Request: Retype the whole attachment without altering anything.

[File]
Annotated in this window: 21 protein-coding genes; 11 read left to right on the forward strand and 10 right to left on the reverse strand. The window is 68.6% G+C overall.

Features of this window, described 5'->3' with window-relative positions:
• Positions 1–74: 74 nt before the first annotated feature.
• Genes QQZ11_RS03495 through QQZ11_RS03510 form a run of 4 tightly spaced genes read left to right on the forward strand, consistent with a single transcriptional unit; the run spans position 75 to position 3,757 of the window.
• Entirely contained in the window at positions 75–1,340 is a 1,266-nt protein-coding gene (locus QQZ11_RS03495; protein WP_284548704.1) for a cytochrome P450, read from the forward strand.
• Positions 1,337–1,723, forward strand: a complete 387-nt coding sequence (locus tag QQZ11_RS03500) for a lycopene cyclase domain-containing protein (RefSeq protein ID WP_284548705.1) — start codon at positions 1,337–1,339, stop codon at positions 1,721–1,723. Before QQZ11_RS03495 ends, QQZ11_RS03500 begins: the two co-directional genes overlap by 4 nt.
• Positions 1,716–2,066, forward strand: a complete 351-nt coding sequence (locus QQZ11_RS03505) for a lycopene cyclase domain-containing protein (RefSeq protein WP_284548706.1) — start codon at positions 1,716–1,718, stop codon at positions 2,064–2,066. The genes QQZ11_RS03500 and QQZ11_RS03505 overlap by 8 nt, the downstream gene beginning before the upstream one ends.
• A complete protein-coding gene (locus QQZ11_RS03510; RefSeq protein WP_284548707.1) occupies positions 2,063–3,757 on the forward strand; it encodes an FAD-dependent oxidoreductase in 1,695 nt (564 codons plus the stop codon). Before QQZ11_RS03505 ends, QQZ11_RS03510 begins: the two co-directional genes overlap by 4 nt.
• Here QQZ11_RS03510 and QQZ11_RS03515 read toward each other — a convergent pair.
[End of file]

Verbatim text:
Annotated in this window: 21 protein-coding genes; 11 read left to right on the forward strand and 10 right to left on the reverse strand. The window is 68.6% G+C overall.

Features of this window, described 5'->3' with window-relative positions:
• Positions 1–74: 74 nt before the first annotated feature.
• Genes QQZ11_RS03495 through QQZ11_RS03510 form a run of 4 tightly spaced genes read left to right on the forward strand, consistent with a single transcriptional unit; the run spans position 75 to position 3,757 of the window.
• Entirely contained in the window at positions 75–1,340 is a 1,266-nt protein-coding gene (locus QQZ11_RS03495; protein WP_284548704.1) for a cytochrome P450, read from the forward strand.
• Positions 1,337–1,723, forward strand: a complete 387-nt coding sequence (locus tag QQZ11_RS03500) for a lycopene cyclase domain-containing protein (RefSeq protein ID WP_284548705.1) — start codon at positions 1,337–1,339, stop codon at positions 1,721–1,723. Before QQZ11_RS03495 ends, QQZ11_RS03500 begins: the two co-directional genes overlap by 4 nt.
• Positions 1,716–2,066, forward strand: a complete 351-nt coding sequence (locus QQZ11_RS03505) for a lycopene cyclase domain-containing protein (RefSeq protein WP_284548706.1) — start codon at positions 1,716–1,718, stop codon at positions 2,064–2,066. The genes QQZ11_RS03500 and QQZ11_RS03505 overlap by 8 nt, the downstream gene beginning before the upstream one ends.
• A complete protein-coding gene (locus QQZ11_RS03510; RefSeq protein WP_284548707.1) occupies positions 2,063–3,757 on the forward strand; it encodes an FAD-dependent oxidoreductase in 1,695 nt (564 codons plus the stop codon). Before QQZ11_RS03505 ends, QQZ11_RS03510 begins: the two co-directional genes overlap by 4 nt.
• Here QQZ11_RS03510 and QQZ11_RS03515 read toward each other — a convergent pair.